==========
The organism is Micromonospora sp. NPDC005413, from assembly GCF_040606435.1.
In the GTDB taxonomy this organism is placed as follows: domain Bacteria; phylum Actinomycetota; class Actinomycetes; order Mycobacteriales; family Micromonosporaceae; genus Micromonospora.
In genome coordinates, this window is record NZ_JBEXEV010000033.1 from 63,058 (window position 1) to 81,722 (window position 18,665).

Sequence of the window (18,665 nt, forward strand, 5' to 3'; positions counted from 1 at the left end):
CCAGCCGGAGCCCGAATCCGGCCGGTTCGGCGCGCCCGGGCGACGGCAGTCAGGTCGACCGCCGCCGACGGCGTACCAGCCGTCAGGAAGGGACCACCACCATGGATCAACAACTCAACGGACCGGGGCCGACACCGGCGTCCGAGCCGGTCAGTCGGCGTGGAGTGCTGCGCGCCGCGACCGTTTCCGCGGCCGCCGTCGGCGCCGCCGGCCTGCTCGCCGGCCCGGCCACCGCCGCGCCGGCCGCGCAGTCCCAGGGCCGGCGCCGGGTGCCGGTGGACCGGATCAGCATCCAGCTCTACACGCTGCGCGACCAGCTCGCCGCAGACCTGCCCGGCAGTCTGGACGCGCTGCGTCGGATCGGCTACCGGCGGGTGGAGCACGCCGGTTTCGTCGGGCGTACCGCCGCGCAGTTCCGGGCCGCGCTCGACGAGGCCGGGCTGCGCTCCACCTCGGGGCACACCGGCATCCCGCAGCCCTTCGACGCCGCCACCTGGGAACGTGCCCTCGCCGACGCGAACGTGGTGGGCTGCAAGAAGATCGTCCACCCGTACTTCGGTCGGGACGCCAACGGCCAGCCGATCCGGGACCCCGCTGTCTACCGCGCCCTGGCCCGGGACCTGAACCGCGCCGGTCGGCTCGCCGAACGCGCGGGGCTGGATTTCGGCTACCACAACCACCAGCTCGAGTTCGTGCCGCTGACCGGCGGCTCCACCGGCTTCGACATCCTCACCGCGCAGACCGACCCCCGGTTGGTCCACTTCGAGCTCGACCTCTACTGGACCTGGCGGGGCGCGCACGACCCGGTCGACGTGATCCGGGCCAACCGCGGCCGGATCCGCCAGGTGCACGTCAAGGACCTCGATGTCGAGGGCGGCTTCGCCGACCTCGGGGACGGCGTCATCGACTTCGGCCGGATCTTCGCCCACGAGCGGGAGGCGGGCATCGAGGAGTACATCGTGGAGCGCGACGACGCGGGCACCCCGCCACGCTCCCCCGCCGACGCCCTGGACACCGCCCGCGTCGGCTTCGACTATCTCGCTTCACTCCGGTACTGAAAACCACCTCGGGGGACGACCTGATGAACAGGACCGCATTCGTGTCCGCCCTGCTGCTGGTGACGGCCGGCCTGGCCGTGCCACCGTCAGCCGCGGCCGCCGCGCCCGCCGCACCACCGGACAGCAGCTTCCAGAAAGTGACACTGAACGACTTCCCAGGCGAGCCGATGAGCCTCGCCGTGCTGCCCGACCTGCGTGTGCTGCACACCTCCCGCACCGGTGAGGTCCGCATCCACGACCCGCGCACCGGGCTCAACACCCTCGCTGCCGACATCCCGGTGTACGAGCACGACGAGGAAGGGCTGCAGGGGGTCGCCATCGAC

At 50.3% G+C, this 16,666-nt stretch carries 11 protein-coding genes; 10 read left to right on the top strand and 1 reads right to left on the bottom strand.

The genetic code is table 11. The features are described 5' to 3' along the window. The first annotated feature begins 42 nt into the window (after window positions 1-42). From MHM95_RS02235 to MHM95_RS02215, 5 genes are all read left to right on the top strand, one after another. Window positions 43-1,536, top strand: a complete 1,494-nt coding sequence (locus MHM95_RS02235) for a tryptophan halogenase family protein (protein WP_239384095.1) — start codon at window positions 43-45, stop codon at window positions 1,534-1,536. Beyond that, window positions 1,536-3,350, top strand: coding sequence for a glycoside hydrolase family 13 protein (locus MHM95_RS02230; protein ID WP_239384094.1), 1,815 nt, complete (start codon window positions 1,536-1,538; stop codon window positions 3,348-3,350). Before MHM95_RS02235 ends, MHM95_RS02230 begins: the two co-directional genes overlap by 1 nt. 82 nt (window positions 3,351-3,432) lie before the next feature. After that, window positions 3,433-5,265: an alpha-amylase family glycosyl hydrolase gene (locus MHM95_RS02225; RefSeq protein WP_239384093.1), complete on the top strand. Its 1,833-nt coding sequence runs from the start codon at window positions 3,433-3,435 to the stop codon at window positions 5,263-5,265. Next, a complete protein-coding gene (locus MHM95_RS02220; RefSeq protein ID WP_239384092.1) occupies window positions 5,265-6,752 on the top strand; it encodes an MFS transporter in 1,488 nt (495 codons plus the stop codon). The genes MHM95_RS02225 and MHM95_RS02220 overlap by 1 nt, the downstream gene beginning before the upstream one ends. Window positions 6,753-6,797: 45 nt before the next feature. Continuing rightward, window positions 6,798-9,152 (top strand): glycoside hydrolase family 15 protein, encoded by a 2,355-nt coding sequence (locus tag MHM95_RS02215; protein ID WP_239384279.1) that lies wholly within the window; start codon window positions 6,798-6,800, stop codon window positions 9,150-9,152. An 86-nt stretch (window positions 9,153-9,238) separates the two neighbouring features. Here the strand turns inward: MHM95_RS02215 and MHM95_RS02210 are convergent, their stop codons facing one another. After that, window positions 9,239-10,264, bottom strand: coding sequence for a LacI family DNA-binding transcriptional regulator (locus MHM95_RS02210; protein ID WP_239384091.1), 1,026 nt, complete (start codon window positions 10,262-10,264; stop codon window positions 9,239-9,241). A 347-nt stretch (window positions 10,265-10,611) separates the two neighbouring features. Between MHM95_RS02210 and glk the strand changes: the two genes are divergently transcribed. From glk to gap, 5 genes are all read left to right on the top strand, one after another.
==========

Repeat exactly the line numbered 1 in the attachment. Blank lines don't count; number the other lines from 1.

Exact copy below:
The organism is Micromonospora sp. NPDC005413, from assembly GCF_040606435.1.